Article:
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Because of hardware limitations, the kernel cannot treat all pages as identical. Some pages, because of their physical address in memory, cannot be used for certain tasks. Because of this limitation, the kernel divides pages into different zones. The kernel uses the zones to group pages of similar properties. In particular, Linux has to deal with two shortcomings of hardware with respect to memory addressing:

  • Some hardware devices are capable of performing DMA (direct memory access) to only certain memory addresses.

  • Some architectures are capable of physically addressing larger amounts of memory than they can virtually address. Consequently, some memory is not permanently mapped into the kernel address space.

Because of these constraints, there are three memory zones in Linux:

  • ZONE_DMA This zone contains pages that are capable of undergoing DMA.

  • ZONE_NORMAL This zone contains normal, regularly mapped, pages.

  • ZONE_HIGHMEM This zone contains "high memory," which are pages not permanently mapped into the kernel's address space.

These zones are defined in <linux/mmzone.h>.

The actual use and layout of the memory zones is architecture independent. For example, some architectures have no problem performing DMA into any memory address. In those architectures, ZONE_DMA is empty and ZONE_NORMAL is used for allocations regardless of their use. As a counterexample, on the x86 architecture, ISA devices[1] cannot perform DMA into the full 32-bit address space, because ISA devices can access only the first 16MB of physical memory. Consequently, ZONE_DMA on x86 consists of all memory in the range 016MB.

[1] Some broken PCI devices can perform DMA into only a 24-bit address space. But they are broken

ZONE_HIGHMEM works in the same regard. What an architecture can and cannot directly map varies. On x86, ZONE_HIGHMEM is all memory above the physical 896MB mark. On other architectures, ZONE_HIGHMEM is empty because all memory is directly mapped. The memory contained in ZONE_HIGHMEM is called high memory[2]. The rest of the system's memory is called low memory.

[2] This has nothing to do with high memory in DOS.

ZONE_NORMAL tends to be whatever is left over after the previous two zones claim their requisite shares. On x86, for example, ZONE_NORMAL is all physical memory from 16MB to 896MB. On other (more fortunate) architectures, ZONE_NORMAL is all available memory. Table 11.1 is a listing of each zone and its consumed pages on x86.

Table 11.1. Zones on x86



Physical Memory


DMA-able pages

< 16MB


Normally addressable pages



Dynamically mapped pages

> 896MB

Linux partitions the system's pages into zones to have a pooling in place to satisfy allocations as needed. For example, having a ZONE_DMA pool gives the kernel the capability to satisfy memory allocations needed for DMA. If such memory is needed, the kernel can simply pull the required number of pages from ZONE_DMA. Note that the zones do not have any physical relevance; they are simply logical groupings used by the kernel to keep track of pages.

Although some allocations may require pages from a particular zone, the zones are not hard requirements in both directions. Although an allocation for DMA-able memory must originate from ZONE_DMA, a normal allocation can come from ZONE_DMA or ZONE_NORMAL. The kernel prefers to satisfy normal allocations from the normal zone, of course, to save the pages in ZONE_DMA for allocations that need it. But if push comes to shove (say, if memory should get low), the kernel can dip its fingers in whatever zone is available and suitable.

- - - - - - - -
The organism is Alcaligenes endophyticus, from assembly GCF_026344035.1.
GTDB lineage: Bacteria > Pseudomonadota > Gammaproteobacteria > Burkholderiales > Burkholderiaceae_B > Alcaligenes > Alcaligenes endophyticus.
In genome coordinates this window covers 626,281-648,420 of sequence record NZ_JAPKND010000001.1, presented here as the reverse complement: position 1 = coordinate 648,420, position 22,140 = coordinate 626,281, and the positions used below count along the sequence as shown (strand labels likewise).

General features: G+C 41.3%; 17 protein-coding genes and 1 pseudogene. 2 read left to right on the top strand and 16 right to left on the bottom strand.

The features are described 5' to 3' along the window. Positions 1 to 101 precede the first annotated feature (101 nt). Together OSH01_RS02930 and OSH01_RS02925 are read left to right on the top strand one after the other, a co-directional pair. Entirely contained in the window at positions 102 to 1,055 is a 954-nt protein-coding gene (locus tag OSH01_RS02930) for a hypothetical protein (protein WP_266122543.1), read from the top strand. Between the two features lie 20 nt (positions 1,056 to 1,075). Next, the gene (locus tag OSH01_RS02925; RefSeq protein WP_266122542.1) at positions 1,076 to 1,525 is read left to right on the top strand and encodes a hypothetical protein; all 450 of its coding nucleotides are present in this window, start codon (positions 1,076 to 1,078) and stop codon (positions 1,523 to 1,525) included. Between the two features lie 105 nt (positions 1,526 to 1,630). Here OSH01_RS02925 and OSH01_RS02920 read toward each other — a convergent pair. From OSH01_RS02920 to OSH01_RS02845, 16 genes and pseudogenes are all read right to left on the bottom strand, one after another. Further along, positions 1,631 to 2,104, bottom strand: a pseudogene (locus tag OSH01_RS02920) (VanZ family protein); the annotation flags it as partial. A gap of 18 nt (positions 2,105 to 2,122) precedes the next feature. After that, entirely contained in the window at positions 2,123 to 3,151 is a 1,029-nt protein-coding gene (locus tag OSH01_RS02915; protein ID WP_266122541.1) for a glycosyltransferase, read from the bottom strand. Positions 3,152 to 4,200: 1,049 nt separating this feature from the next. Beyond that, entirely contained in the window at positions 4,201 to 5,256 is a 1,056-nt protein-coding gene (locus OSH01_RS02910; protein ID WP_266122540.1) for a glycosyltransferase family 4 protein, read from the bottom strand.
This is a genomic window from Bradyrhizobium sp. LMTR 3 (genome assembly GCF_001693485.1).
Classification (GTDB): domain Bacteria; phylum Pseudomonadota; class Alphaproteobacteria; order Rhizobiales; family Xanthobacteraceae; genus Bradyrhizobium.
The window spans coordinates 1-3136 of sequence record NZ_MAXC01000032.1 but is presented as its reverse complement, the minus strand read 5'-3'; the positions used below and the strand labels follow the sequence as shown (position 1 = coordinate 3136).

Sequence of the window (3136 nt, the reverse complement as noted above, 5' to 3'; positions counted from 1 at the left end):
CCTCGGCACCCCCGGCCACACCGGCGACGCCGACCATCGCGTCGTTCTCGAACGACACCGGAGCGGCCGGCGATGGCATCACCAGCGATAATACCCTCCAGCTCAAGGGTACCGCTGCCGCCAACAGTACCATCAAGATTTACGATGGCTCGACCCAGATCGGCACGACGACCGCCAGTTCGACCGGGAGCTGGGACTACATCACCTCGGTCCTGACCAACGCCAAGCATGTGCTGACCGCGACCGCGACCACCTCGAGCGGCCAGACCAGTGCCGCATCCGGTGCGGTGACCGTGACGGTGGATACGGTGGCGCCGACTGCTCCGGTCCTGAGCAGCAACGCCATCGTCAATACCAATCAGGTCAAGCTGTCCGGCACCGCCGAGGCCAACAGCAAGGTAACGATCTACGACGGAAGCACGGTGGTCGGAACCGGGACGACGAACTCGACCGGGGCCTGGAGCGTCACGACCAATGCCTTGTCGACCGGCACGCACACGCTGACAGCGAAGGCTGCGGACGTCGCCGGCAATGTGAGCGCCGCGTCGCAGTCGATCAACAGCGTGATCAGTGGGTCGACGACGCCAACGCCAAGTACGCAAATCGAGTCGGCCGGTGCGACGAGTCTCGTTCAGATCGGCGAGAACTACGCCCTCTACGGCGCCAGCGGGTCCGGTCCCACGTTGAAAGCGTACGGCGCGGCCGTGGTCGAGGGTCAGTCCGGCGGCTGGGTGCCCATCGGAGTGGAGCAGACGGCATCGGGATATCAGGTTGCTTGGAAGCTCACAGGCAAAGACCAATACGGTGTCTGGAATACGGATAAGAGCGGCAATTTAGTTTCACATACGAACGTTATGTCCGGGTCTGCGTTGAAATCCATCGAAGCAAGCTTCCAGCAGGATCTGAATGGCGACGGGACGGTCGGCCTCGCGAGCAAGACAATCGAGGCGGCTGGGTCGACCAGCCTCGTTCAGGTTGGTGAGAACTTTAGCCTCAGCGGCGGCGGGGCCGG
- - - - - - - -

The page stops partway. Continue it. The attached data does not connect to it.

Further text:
Each zone is represented by struct zone, which is defined in <linux/mmzone.h>:

struct zone {
        spinlock_t              lock;
        unsigned long           free_pages;
        unsigned long           pages_min;
        unsigned long           pages_low;
        unsigned long           pages_high;
        unsigned long           protection[MAX_NR_ZONES];
        spinlock_t              lru_lock;
        struct list_head        active_list;
        struct list_head        inactive_list;
        unsigned long           nr_scan_active;
        unsigned long           nr_scan_inactive;
        unsigned long           nr_active;
        unsigned long           nr_inactive;
        int                     all_unreclaimable;
        unsigned long           pages_scanned;
        int                     temp_priority;
        int                     prev_priority;
        struct free_area        free_area[MAX_ORDER];
        wait_queue_head_t       *wait_table;
        unsigned long           wait_table_size;
        unsigned long           wait_table_bits;
        struct per_cpu_pageset  pageset[NR_CPUS];
        struct pglist_data      *zone_pgdat;
        struct page             *zone_mem_map;
        unsigned long           zone_start_pfn;
        char                    *name;
        unsigned long           spanned_pages;
        unsigned long           present_pages;

The structure is big, but there are only three zones in the system and, thus, only three of these structures. Let's look at the more important fields.

The lock field is a spin lock that protects the structure from concurrent access. Note that it protects just the structure, and not all the pages that reside in the zone. A specific lock does not protect individual pages, although parts of the kernel may lock the data that happens to reside in said pages.

The free_pages field is the number of free pages in this zone. The kernel tries to keep at least pages_min pages free (through swapping), if possible.

The name field is, unsurprisingly, a NULL-terminated string representing the name of this zone. The kernel initializes this value during boot in mm/page_alloc.c and the three zones are given the names "DMA," "Normal," and "HighMem."

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